My little notebook I keep this information in is getting worn out. The flip-open cover is now completely torn off of the spiral wire binding. It's being held on by a few layers of tape. This little notepad has the record of every tank of gas since the first one, pumped on December 1, 2004.
So this means that in about ten months, I will have had this car for ten years. That will be about 24% of my life, and about 38% of my driving career. Easily the longest time I've ever owned a single car.
For a long time I wondered why survey responders would say they'd buy the same car over again. Surely they'd have complaints with their current cars, either cosmetic, convenience, or performance related. I have thought for years that I'd like a smaller/zippier/better fuel economy car. But close to ten years into ownership of the Mighty Corolla, it's done fine. It's not the peppiest or most luxurious, and one of the speakers buzzes when the bass it turned up, but it does the job and it's been paid for.
So I guess, sure, I'd buy another Corolla. It does what a car is supposed to do. It can go as fast as the other cars on the interstate, and it can be stuck in traffic congestion just like those fancier cars. So I don't see much of a point now to seek a faster/fancier/plusher car. The car is a way to get me places. I don't see it as a destination in itself. What's the point in getting a car that's nicer than your house? You spend more time at home or work, usually, than you do in your car. Why spend more than you have to on a car that takes you places?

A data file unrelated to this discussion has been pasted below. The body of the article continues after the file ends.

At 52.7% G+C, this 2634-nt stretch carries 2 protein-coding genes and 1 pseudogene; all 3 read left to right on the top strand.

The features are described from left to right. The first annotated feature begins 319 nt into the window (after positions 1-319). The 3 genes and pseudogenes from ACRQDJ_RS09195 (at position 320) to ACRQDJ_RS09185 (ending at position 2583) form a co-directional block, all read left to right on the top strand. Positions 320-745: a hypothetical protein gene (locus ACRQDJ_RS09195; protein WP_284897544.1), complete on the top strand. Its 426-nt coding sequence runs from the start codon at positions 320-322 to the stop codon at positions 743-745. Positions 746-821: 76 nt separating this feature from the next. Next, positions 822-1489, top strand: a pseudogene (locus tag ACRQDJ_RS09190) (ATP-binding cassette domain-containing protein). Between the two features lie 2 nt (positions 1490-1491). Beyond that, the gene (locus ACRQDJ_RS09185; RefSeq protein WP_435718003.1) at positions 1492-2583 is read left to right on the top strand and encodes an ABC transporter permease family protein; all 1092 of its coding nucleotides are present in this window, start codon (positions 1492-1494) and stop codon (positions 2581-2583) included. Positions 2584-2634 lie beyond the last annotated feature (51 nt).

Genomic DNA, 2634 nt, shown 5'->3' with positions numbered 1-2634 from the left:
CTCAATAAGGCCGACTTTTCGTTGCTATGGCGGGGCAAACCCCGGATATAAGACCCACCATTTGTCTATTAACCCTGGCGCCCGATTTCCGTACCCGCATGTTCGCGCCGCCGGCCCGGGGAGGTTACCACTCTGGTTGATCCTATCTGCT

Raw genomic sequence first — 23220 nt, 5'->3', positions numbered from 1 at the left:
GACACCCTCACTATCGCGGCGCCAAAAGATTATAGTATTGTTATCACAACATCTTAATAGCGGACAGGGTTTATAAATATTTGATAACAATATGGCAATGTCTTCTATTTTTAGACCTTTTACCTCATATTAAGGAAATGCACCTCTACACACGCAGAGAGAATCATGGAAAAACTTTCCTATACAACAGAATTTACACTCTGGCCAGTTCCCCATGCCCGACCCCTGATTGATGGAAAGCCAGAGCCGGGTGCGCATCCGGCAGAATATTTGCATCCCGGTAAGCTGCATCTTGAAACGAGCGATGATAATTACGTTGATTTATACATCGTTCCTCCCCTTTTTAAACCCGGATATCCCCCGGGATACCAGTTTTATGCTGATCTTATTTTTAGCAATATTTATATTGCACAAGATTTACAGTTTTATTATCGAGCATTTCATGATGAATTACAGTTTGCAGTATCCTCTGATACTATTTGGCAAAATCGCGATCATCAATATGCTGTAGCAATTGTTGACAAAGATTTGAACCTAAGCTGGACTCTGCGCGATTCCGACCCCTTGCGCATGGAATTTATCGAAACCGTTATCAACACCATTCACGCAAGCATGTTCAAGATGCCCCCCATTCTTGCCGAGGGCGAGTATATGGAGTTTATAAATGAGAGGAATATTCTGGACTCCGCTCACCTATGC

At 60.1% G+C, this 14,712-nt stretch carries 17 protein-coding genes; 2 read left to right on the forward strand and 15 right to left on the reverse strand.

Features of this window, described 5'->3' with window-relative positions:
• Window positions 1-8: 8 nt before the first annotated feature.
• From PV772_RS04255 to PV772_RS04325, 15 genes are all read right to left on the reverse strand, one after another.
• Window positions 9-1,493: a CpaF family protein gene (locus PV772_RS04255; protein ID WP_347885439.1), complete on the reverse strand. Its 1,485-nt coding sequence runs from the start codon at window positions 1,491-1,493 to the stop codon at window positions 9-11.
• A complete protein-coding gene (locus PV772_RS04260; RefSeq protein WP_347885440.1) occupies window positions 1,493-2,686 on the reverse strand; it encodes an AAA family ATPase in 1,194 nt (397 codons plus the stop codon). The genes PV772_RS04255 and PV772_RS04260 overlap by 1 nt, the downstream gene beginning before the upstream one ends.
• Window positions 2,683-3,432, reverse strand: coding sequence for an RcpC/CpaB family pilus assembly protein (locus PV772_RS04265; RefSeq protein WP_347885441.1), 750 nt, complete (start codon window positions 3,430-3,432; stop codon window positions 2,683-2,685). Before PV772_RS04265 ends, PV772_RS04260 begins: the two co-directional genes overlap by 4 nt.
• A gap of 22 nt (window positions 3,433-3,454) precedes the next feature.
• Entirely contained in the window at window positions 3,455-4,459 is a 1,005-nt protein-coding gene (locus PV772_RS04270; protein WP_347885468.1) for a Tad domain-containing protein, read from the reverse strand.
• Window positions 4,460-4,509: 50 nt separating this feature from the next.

After you're done with the car, it's not worth that much to anyone else, and I'd rather use my money on something else. A $14,000 Corolla over 10 years is (MATH!) $1,400 a year, or about $117 a month. A $35,000 fancypantsmobile over the same time frame is (MORE MATH!) about $292 a month. For the difference of $175 a month, that's a lot of pizza and beer. Or shoes. Or pants.
Oh, and I'm averaging 35.02 mpg so far this year...